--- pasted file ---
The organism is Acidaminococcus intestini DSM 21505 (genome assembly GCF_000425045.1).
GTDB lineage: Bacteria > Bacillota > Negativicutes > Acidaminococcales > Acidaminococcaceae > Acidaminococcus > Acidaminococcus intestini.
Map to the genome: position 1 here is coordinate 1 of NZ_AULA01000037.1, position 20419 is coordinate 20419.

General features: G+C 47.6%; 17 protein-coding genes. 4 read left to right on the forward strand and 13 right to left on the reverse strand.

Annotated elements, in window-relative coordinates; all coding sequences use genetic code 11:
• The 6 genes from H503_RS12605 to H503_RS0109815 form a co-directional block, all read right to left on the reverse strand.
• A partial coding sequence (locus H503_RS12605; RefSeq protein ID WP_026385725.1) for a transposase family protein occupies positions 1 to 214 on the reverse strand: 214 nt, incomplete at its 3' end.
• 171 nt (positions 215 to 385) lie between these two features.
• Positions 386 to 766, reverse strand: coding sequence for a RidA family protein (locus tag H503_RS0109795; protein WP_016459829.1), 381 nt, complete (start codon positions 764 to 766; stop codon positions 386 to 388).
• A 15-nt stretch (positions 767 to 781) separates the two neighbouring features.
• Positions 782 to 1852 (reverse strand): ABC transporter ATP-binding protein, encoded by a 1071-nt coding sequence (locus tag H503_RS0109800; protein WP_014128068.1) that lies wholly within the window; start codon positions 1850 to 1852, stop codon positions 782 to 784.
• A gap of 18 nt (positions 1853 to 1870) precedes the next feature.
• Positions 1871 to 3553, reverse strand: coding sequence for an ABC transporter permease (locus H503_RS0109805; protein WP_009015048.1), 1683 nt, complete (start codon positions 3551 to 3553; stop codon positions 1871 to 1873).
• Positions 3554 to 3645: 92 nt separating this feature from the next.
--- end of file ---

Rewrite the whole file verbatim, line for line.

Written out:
The organism is Acidaminococcus intestini DSM 21505 (genome assembly GCF_000425045.1).
GTDB lineage: Bacteria > Bacillota > Negativicutes > Acidaminococcales > Acidaminococcaceae > Acidaminococcus > Acidaminococcus intestini.
Map to the genome: position 1 here is coordinate 1 of NZ_AULA01000037.1, position 20419 is coordinate 20419.

General features: G+C 47.6%; 17 protein-coding genes. 4 read left to right on the forward strand and 13 right to left on the reverse strand.

Annotated elements, in window-relative coordinates; all coding sequences use genetic code 11:
• The 6 genes from H503_RS12605 to H503_RS0109815 form a co-directional block, all read right to left on the reverse strand.
• A partial coding sequence (locus H503_RS12605; RefSeq protein ID WP_026385725.1) for a transposase family protein occupies positions 1 to 214 on the reverse strand: 214 nt, incomplete at its 3' end.
• 171 nt (positions 215 to 385) lie between these two features.
• Positions 386 to 766, reverse strand: coding sequence for a RidA family protein (locus tag H503_RS0109795; protein WP_016459829.1), 381 nt, complete (start codon positions 764 to 766; stop codon positions 386 to 388).
• A 15-nt stretch (positions 767 to 781) separates the two neighbouring features.
• Positions 782 to 1852 (reverse strand): ABC transporter ATP-binding protein, encoded by a 1071-nt coding sequence (locus tag H503_RS0109800; protein WP_014128068.1) that lies wholly within the window; start codon positions 1850 to 1852, stop codon positions 782 to 784.
• A gap of 18 nt (positions 1853 to 1870) precedes the next feature.
• Positions 1871 to 3553, reverse strand: coding sequence for an ABC transporter permease (locus H503_RS0109805; protein WP_009015048.1), 1683 nt, complete (start codon positions 3551 to 3553; stop codon positions 1871 to 1873).
• Positions 3554 to 3645: 92 nt separating this feature from the next.